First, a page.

Israel Vázquez, who worked for digital news outlet El Salmantino, was covering a "discovery of human remains" in the city of Salamanca, in the central state of Guanajuato, at the time of the attack, according to a tweet from the state's attorney general's office.
A special team is investigating the 31-year-old journalist's death, said the attorney general. No arrests have been made so far.
El Salmantino released a statement on Facebook urging a swift investigation.
"Today our colleague, Israel Vázquez, while working as a reporter, was the target of a vile and cowardly attack that took his life," read the statement. "All of us who work at El Salmantino condemn not just this one attack, but all of those that occur daily in the city of Salamanca."
Diego Sinhue Rodríguez Vallejo, governor of Guanajuato, condemned the death of Vázquez on Twitter, as did the municipal government of Salamanca, which tweeted a statement making an "urgent call to action" from the attorney general and the state government.
Vázquez is the third journalist killed in Mexico in less than a month, according to the Committee to Protect of Journalists (CPJ), which ranks the country as the deadliest in the world for the profession.
Two reporters covering protests in the city of Cancun, Quintana Roo state, late Monday local time were treated for gunshot wounds, tweeted the CPJ. At least two more reporters were beaten by police, added the organization.
Last year, CPJ reported that 11 journalists were killed in Mexico, the highest worldwide, outpacing war-ravaged Syria, where seven journalists were murdered in 2019.
Nine journalists have been killed in Mexico so far this year, tweeted Reporters Without Borders.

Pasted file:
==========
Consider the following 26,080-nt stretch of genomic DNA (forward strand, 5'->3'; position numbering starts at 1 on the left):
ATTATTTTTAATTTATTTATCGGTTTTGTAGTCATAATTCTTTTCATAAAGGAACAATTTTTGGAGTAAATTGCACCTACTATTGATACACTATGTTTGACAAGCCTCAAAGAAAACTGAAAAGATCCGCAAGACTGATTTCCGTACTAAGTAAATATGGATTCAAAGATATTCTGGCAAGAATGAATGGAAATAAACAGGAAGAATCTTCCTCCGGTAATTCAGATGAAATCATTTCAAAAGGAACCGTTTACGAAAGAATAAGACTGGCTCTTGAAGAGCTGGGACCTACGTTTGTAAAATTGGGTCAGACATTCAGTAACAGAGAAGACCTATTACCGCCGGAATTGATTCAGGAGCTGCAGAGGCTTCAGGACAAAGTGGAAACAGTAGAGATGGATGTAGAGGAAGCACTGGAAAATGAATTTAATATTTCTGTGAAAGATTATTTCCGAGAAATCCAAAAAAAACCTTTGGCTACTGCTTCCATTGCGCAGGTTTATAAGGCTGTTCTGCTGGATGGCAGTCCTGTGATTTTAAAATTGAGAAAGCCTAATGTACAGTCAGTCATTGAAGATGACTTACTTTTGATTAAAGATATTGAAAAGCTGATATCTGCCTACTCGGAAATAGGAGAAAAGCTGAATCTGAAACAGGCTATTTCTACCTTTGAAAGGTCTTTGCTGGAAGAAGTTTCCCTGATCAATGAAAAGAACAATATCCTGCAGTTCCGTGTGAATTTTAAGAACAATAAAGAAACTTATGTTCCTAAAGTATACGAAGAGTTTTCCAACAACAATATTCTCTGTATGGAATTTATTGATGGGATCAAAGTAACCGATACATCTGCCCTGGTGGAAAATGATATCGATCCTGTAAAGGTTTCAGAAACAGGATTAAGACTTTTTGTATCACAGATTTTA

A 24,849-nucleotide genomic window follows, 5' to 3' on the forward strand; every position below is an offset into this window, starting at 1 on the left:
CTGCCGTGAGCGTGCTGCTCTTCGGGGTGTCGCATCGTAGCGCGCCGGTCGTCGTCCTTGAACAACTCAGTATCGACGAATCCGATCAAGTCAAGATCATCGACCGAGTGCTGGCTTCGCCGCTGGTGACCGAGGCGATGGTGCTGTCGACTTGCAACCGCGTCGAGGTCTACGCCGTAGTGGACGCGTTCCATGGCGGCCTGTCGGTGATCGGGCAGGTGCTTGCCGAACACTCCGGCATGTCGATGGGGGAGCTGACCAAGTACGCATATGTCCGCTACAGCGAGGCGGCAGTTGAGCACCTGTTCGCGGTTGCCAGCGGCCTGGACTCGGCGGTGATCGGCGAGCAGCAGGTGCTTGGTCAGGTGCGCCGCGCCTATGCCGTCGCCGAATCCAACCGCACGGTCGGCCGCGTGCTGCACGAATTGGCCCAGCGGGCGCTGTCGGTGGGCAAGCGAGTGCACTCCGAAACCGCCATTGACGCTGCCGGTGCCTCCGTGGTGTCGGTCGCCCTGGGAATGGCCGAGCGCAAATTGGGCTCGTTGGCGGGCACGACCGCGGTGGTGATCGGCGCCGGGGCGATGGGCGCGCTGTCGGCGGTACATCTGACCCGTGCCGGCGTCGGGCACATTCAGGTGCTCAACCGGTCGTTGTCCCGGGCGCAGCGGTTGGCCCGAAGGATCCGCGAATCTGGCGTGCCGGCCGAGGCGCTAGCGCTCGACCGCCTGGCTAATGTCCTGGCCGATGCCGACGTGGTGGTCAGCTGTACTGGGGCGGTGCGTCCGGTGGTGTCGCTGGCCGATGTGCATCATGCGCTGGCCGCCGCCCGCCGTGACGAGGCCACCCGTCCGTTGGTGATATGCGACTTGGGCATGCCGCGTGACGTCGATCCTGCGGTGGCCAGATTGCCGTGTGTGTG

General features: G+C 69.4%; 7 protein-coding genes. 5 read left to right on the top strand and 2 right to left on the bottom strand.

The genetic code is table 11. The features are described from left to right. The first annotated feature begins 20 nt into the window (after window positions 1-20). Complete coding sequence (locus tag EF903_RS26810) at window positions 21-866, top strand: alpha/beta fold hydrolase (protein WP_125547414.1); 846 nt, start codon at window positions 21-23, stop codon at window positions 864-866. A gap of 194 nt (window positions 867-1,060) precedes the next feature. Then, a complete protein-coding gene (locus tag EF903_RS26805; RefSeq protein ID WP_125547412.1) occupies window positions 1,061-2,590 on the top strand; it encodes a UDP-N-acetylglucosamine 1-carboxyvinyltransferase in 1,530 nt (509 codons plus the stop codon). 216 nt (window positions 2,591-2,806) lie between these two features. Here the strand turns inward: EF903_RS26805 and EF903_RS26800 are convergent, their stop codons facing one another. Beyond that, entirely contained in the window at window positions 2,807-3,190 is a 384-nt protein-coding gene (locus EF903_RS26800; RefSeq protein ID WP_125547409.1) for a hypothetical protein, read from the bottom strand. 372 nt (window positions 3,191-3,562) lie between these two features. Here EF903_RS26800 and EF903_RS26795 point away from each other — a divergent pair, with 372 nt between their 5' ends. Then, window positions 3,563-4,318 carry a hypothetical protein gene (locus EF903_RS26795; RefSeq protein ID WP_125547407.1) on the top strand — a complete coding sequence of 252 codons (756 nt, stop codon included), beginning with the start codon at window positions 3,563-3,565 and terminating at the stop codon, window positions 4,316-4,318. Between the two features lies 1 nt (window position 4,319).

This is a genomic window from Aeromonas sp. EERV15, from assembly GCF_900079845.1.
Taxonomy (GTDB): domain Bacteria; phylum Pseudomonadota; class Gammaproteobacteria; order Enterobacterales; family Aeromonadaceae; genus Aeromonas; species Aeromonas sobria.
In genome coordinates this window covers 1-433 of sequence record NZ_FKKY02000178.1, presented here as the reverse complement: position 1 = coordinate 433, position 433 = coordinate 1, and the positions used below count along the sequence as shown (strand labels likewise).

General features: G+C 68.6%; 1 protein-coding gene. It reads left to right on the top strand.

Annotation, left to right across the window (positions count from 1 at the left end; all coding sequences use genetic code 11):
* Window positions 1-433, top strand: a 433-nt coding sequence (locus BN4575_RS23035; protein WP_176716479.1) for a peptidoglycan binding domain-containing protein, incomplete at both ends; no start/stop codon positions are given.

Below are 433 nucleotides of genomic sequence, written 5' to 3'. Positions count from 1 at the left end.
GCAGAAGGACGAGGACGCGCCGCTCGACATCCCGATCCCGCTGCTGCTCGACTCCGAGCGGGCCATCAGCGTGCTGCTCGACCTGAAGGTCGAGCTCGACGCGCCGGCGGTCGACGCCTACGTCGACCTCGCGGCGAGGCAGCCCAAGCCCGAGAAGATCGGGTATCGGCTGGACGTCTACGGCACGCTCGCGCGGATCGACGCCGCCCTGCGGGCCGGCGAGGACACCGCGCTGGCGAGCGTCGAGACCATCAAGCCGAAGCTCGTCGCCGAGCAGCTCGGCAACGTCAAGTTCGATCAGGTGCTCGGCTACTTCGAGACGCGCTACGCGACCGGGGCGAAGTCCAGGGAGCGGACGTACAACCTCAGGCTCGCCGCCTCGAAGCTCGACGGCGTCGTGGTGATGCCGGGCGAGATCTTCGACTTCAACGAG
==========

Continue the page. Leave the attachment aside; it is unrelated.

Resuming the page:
"Bar some exceptions, Mexican authorities, both state and federal, have shown themselves to be utterly incapable of properly investigating crimes against the press," Jan-Albert Hootsen, CPJ's Mexico representative, told CNN in September. "The cycle of violence and impunity continues to incentivize anyone who wants to attack the press to do so without any fear of being arrested, prosecuted and sentenced."
Violent crime in Mexico has escalated in recent years, along with impunity. In 2018, 93% of all crimes went unsolved, according to government data.
Last year Mexico recorded more than 35,000 homicides, a record number that exceeded the previous high of 33,341 in 2018. Many of the murders are linked to drug cartel violence.
Guanajuato state has suffered some of the highest levels of drug violence in recent years as rival criminal organizations battle for control of the area, and in late October 59 bodies were recovered from clandestine graves, according to Reuters.
The state recorded 2,250 homicides from January-August, an increase of more than 25% compared to the same period last year, reported Reuters, citing official data.
Success is walking from failure to failure with no loss of enthusiasm.